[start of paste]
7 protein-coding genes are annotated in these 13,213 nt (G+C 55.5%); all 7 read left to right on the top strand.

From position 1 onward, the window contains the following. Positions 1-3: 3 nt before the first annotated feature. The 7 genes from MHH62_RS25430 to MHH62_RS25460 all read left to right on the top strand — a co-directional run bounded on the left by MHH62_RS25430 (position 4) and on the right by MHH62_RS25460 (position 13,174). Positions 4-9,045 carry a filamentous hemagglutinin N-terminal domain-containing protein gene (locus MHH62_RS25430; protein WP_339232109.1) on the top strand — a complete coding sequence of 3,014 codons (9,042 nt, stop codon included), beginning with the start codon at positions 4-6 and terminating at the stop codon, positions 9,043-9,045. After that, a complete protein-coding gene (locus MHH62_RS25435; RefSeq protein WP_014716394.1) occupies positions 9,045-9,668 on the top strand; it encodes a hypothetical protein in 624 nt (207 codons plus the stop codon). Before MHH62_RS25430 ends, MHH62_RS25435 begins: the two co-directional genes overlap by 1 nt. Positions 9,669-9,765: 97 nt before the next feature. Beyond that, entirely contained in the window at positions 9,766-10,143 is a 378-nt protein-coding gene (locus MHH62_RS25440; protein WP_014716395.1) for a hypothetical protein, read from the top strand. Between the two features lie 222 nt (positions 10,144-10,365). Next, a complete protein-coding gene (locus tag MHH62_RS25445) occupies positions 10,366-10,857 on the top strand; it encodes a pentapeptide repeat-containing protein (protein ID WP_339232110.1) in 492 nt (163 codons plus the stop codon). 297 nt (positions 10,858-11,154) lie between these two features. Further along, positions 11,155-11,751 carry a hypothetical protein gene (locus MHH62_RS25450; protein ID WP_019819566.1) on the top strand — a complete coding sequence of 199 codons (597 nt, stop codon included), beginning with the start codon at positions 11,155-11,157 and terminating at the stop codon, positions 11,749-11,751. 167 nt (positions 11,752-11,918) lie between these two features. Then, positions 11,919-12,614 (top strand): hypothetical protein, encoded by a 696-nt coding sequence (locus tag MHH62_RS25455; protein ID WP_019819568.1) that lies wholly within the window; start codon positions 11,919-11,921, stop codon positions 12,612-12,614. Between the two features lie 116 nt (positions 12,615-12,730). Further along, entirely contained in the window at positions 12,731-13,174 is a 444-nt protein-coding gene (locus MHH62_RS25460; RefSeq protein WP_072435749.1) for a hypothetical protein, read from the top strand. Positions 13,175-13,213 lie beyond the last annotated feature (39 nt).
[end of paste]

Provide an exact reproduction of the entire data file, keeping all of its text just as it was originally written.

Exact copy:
7 protein-coding genes are annotated in these 13,213 nt (G+C 55.5%); all 7 read left to right on the top strand.

From position 1 onward, the window contains the following. Positions 1-3: 3 nt before the first annotated feature. The 7 genes from MHH62_RS25430 to MHH62_RS25460 all read left to right on the top strand — a co-directional run bounded on the left by MHH62_RS25430 (position 4) and on the right by MHH62_RS25460 (position 13,174). Positions 4-9,045 carry a filamentous hemagglutinin N-terminal domain-containing protein gene (locus MHH62_RS25430; protein WP_339232109.1) on the top strand — a complete coding sequence of 3,014 codons (9,042 nt, stop codon included), beginning with the start codon at positions 4-6 and terminating at the stop codon, positions 9,043-9,045. After that, a complete protein-coding gene (locus MHH62_RS25435; RefSeq protein WP_014716394.1) occupies positions 9,045-9,668 on the top strand; it encodes a hypothetical protein in 624 nt (207 codons plus the stop codon). Before MHH62_RS25430 ends, MHH62_RS25435 begins: the two co-directional genes overlap by 1 nt. Positions 9,669-9,765: 97 nt before the next feature. Beyond that, entirely contained in the window at positions 9,766-10,143 is a 378-nt protein-coding gene (locus MHH62_RS25440; protein WP_014716395.1) for a hypothetical protein, read from the top strand. Between the two features lie 222 nt (positions 10,144-10,365). Next, a complete protein-coding gene (locus tag MHH62_RS25445) occupies positions 10,366-10,857 on the top strand; it encodes a pentapeptide repeat-containing protein (protein ID WP_339232110.1) in 492 nt (163 codons plus the stop codon). 297 nt (positions 10,858-11,154) lie between these two features. Further along, positions 11,155-11,751 carry a hypothetical protein gene (locus MHH62_RS25450; protein ID WP_019819566.1) on the top strand — a complete coding sequence of 199 codons (597 nt, stop codon included), beginning with the start codon at positions 11,155-11,157 and terminating at the stop codon, positions 11,749-11,751. 167 nt (positions 11,752-11,918) lie between these two features. Then, positions 11,919-12,614 (top strand): hypothetical protein, encoded by a 696-nt coding sequence (locus tag MHH62_RS25455; protein ID WP_019819568.1) that lies wholly within the window; start codon positions 11,919-11,921, stop codon positions 12,612-12,614. Between the two features lie 116 nt (positions 12,615-12,730). Further along, entirely contained in the window at positions 12,731-13,174 is a 444-nt protein-coding gene (locus MHH62_RS25460; RefSeq protein WP_072435749.1) for a hypothetical protein, read from the top strand. Positions 13,175-13,213 lie beyond the last annotated feature (39 nt).